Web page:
This Could Be the Start of Scott Walker’s Bridgegate

Reporting on Politics and Policy.
Feb. 19 2014 3:44 PM

This Could Be the Start of Scott Walker’s Bridgegate

465897379-president-barack-obama-chats-with-wisconsin-governor
Gov. Scott Walker with President Obama on Jan. 30.

Photo by Mandel Ngan/AFP/Getty Images

More than 27,000 emails were unsealed Wednesday after a years-long investigation into Scott Walker's campaign for Wisconsin governor. And, for the first time, Walker has been directly tied to a secret email system that members of his staff used to coordinate his gubernatorial campaign while Walker was Milwaukee County executive.

Among the pile of emails, it was found that Walker also used his campaign email to conduct county executive business. In June 2010, Walker emailed the conservative radio host Charlie Sykes and encouraged him to get information on Democratic groups from his office. "Ask [my official office] and we would be happy to send over the info," Walker wrote.

Some background

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Before Scott Walker was elected governor in 2010, while he was still serving as Milwaukee County executive, his staff set up a secret wireless router in the county office over which they would communicate about the campaign. Walker's aides regularly exchanged emails about the campaign during business hours, but for the first time, one of those emails directly implicates Walker in breaking campaign law.

"Consider youself now in the 'inner circle,'" Walker's administration director, Cynthia Archer, wrote to Walker aide Kelly Rindfleisch just after the two exchanged a test message.
"I use this private account quite a bit to communicate with SKW and Nardelli. You should be sure you check it throughout the day," she wrote, referring to Walker by his initials and to Walker's chief of staff, Tom Nardelli.

Rindfleisch, Walker's former deputy chief of staff, had more than 5,700 emails with Walker campaign staff. In 2012, Rindfleisch was convicted on one felony count of misconduct, and sentenced to six months in prison and three years probation. Walker has absolved himself of any misconduct, arguing that receiving campaign-related emails doesn't violate campaign law as long as it doesn't use taxpayer resources.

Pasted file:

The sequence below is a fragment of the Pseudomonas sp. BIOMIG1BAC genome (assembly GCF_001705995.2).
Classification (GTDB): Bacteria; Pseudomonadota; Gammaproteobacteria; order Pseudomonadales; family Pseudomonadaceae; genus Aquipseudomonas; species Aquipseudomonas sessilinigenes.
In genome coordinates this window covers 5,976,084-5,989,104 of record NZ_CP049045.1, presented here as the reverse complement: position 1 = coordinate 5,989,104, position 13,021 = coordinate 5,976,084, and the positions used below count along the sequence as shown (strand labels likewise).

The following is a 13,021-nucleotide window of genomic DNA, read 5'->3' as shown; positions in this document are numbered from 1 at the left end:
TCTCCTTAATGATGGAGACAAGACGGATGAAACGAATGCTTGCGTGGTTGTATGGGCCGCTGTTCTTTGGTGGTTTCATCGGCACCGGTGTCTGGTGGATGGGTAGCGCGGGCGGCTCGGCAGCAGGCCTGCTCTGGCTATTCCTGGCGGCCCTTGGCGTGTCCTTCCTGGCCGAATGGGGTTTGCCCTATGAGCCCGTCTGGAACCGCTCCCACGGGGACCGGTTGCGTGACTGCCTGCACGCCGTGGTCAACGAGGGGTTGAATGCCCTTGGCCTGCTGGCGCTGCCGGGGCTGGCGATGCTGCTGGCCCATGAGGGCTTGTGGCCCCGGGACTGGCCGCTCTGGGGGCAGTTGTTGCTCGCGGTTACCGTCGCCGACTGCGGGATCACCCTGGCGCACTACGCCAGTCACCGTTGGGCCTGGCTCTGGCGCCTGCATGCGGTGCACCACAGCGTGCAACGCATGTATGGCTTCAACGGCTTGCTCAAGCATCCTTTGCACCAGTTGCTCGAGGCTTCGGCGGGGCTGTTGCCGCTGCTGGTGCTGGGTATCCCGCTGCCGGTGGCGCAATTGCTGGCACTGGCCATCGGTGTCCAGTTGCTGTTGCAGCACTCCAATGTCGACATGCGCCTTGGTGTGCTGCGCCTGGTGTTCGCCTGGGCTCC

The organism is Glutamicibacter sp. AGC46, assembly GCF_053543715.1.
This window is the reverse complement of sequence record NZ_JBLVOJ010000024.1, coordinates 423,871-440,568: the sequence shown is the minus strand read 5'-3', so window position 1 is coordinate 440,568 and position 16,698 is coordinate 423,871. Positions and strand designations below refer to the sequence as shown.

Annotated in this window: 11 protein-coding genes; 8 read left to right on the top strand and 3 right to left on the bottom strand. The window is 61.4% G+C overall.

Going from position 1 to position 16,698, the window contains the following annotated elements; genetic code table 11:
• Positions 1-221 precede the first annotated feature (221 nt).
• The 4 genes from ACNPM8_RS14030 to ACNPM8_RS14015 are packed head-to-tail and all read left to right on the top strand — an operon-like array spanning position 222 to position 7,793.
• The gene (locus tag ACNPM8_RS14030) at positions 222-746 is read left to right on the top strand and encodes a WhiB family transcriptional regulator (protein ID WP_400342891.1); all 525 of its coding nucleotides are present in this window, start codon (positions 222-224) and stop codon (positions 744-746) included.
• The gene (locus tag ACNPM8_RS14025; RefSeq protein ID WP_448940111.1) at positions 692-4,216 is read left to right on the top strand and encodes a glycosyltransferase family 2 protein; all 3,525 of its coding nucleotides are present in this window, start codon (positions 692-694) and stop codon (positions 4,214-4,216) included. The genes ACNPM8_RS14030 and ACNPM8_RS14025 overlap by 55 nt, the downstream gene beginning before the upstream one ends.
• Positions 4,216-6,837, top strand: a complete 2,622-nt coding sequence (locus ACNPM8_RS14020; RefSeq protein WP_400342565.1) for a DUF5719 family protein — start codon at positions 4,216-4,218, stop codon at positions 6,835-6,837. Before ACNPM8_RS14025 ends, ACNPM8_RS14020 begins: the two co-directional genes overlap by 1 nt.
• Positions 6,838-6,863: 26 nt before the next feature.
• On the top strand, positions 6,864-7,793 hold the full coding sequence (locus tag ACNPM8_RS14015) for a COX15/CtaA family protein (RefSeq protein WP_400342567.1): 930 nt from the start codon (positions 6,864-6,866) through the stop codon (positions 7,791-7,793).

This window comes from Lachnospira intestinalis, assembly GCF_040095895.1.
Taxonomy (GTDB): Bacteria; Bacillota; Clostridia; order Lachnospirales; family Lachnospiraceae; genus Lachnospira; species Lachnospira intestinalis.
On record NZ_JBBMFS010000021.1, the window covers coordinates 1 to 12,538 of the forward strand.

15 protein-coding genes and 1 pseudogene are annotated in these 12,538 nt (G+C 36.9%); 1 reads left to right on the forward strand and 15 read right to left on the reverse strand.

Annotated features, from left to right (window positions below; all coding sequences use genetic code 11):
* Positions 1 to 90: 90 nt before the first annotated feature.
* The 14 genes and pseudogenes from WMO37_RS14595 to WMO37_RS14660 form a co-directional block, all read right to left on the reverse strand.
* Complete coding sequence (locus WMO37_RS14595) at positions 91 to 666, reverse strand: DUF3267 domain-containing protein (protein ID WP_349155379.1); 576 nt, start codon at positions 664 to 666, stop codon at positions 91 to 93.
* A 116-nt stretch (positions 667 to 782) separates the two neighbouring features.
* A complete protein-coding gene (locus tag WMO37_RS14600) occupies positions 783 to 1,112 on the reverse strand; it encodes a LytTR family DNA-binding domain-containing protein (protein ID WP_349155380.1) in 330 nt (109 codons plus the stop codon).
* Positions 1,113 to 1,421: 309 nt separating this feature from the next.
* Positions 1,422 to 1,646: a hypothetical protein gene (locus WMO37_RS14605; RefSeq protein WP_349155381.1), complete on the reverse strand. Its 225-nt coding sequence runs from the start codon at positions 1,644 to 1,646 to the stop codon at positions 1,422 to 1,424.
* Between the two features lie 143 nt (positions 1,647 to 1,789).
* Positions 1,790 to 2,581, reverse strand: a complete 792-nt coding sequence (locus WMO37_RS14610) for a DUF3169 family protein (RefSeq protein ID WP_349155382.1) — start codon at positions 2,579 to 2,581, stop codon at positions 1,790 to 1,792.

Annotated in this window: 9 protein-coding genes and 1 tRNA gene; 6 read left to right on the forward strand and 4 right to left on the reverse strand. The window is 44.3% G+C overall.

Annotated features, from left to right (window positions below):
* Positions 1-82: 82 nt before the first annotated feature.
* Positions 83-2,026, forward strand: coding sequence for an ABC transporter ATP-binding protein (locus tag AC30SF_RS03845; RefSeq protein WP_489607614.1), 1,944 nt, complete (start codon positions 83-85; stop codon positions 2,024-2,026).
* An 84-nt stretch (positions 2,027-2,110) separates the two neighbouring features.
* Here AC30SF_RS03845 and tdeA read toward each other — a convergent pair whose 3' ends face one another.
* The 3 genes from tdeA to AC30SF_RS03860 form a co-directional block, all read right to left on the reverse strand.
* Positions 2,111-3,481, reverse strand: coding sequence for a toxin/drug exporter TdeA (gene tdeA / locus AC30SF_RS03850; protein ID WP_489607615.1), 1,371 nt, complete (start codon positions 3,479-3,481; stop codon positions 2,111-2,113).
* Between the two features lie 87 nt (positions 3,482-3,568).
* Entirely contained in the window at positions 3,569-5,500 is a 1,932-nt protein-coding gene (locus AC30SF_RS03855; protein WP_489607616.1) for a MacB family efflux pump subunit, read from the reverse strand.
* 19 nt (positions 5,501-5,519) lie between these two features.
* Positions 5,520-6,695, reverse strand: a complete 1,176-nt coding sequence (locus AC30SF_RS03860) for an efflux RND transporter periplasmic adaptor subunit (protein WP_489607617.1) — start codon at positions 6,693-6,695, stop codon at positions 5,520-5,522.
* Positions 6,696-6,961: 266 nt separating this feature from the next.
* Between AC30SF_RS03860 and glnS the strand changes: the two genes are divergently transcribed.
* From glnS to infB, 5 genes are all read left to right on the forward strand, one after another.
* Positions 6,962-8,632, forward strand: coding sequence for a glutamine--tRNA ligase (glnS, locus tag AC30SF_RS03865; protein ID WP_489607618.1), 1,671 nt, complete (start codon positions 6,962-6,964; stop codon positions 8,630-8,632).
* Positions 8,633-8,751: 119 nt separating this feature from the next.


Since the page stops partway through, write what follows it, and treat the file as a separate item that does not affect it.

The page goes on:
This isn't the end of the line for Walker's legal woes, either—there's a separate John Doe investigation into the funding of Walker's 2012 recall election. The investigation is attempting to prove that there was illegal coordination between Friends of Scott Walker (Walker's re-election campaign) and various conservative groups. One such group, the Wisconsin Club For Growth, has tried to block the investigation, taking its grievances to the state Supreme Court.

So what?

Wisconsin Democrats have been waiting for years for this shoe to drop. The Democratic Party of Wisconsin has been working to link Walker to Gov. Chris Christie since the Bridgegate scandal—Christie heads the Republican Governors Association, which has poured money into Wisconsin for attack ads against Walker's gubernatorial opponent, Mary Burke.

Still, Walker's story has gotten far less national media attention than Christie's, probably because campaign malfeasance doesn't make for quite as dramatic a scandal as a huge, unnecessary traffic jam. But the two cases bear striking similarities: two Republican governors with national profiles and national ambitions, allegedly using their public office to boost their political standing, all the while distancing themselves from the work their staffs sullied themselves with.

Nonetheless, this could haunt Walker into his 2014 election and beyond. Burke, who's been running a pacifist's campaign so far, now has ample ammunition.

Emma Roller is a Slate editorial assistant. Follow her on Twitter.

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